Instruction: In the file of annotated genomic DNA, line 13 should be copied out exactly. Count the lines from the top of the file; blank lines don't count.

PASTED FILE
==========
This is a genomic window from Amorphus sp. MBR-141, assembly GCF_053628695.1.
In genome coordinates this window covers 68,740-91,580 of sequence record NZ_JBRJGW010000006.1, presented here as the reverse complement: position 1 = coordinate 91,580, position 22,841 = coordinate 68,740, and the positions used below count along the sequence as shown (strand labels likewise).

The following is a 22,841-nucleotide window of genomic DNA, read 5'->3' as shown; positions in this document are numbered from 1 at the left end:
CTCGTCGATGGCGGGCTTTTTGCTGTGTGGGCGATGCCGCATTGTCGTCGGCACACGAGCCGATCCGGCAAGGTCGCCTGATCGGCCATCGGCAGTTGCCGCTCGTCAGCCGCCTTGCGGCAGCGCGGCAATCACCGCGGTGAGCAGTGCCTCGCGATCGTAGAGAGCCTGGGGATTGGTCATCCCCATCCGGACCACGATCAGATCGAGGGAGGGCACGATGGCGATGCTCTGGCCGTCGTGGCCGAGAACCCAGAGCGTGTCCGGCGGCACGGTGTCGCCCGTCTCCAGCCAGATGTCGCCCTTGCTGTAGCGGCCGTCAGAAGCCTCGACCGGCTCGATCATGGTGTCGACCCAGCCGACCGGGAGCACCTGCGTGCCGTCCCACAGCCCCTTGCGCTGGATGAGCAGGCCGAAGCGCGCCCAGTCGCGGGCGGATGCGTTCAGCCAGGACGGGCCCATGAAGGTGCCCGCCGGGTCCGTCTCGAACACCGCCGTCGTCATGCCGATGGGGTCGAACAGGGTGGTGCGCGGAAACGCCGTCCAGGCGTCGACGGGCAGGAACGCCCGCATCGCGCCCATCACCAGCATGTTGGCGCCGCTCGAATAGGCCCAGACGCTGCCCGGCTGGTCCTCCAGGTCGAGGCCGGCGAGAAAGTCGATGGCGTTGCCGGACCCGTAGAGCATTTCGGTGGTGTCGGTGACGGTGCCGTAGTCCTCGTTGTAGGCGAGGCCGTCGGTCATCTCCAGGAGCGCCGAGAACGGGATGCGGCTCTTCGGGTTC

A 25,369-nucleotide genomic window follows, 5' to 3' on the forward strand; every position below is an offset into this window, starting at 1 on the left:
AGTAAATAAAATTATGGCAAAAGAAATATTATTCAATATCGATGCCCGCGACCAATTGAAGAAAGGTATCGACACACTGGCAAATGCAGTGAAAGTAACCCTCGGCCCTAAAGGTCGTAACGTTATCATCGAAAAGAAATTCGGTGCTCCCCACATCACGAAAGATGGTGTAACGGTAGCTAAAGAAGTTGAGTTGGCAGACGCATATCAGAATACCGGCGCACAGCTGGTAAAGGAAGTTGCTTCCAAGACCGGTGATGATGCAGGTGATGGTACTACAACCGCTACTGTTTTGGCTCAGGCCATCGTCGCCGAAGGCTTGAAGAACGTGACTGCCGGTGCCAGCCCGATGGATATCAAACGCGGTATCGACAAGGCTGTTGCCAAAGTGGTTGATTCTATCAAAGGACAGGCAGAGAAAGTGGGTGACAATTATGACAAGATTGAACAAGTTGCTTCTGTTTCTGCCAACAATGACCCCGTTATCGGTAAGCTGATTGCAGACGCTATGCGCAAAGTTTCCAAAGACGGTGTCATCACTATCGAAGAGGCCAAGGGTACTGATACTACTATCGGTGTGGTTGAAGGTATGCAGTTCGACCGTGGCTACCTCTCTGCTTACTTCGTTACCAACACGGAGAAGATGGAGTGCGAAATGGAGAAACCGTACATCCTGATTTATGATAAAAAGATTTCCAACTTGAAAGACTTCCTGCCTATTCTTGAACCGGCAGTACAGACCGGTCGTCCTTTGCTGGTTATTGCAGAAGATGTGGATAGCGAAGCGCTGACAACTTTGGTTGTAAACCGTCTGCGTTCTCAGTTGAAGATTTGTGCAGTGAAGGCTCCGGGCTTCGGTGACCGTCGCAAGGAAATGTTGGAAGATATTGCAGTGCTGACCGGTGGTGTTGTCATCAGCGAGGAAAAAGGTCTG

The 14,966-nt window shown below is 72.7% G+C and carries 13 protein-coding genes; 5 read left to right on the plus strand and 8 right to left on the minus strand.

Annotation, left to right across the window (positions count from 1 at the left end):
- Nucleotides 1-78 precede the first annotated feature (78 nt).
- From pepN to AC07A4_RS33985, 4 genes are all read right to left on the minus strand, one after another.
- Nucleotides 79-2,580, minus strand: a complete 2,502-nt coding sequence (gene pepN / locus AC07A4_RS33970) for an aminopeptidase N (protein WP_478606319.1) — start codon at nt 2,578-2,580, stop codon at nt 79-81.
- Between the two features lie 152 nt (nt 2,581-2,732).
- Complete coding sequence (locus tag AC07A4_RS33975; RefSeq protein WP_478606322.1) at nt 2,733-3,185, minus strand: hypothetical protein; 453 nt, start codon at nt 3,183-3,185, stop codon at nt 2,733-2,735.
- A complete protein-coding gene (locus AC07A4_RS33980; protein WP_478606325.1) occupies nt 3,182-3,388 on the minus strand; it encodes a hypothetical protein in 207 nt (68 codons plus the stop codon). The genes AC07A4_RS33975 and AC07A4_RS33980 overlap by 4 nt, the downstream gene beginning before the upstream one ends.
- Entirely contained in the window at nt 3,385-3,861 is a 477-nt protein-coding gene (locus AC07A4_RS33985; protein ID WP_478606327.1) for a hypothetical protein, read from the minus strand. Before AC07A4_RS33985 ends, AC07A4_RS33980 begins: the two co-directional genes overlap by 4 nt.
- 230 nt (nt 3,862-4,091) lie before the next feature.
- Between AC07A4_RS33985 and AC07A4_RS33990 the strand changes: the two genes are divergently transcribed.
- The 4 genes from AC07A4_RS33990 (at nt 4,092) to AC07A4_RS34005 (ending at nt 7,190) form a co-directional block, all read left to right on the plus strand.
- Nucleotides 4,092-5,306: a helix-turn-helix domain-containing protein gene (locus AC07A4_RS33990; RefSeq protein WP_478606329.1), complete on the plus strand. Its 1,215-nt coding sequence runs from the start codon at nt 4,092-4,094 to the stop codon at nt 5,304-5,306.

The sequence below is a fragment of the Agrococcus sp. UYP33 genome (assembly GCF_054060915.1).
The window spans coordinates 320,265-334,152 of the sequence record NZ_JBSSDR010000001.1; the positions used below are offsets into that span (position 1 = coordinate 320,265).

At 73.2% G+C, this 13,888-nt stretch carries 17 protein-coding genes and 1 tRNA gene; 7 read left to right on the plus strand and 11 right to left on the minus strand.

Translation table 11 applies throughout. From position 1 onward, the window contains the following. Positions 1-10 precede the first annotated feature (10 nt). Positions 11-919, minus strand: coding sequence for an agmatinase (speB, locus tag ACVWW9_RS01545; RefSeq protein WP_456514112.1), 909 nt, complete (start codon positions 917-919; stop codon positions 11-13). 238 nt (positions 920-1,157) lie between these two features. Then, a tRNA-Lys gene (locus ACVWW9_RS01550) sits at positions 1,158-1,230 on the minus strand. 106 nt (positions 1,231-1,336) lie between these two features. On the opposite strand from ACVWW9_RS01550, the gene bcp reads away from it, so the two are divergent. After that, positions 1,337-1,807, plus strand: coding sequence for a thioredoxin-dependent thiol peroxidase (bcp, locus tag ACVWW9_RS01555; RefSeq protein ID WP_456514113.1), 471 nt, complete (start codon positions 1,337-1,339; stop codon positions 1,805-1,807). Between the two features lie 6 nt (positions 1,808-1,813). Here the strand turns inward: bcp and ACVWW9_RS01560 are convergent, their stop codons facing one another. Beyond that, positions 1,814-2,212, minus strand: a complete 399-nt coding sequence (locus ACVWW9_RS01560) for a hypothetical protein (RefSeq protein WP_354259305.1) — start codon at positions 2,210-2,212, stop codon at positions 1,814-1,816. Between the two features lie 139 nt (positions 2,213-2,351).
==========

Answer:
- Complete coding sequence (locus tag AC07A4_RS33975; RefSeq protein WP_478606322.1) at nt 2,733-3,185, minus strand: hypothetical protein; 453 nt, start codon at nt 3,183-3,185, stop codon at nt 2,733-2,735.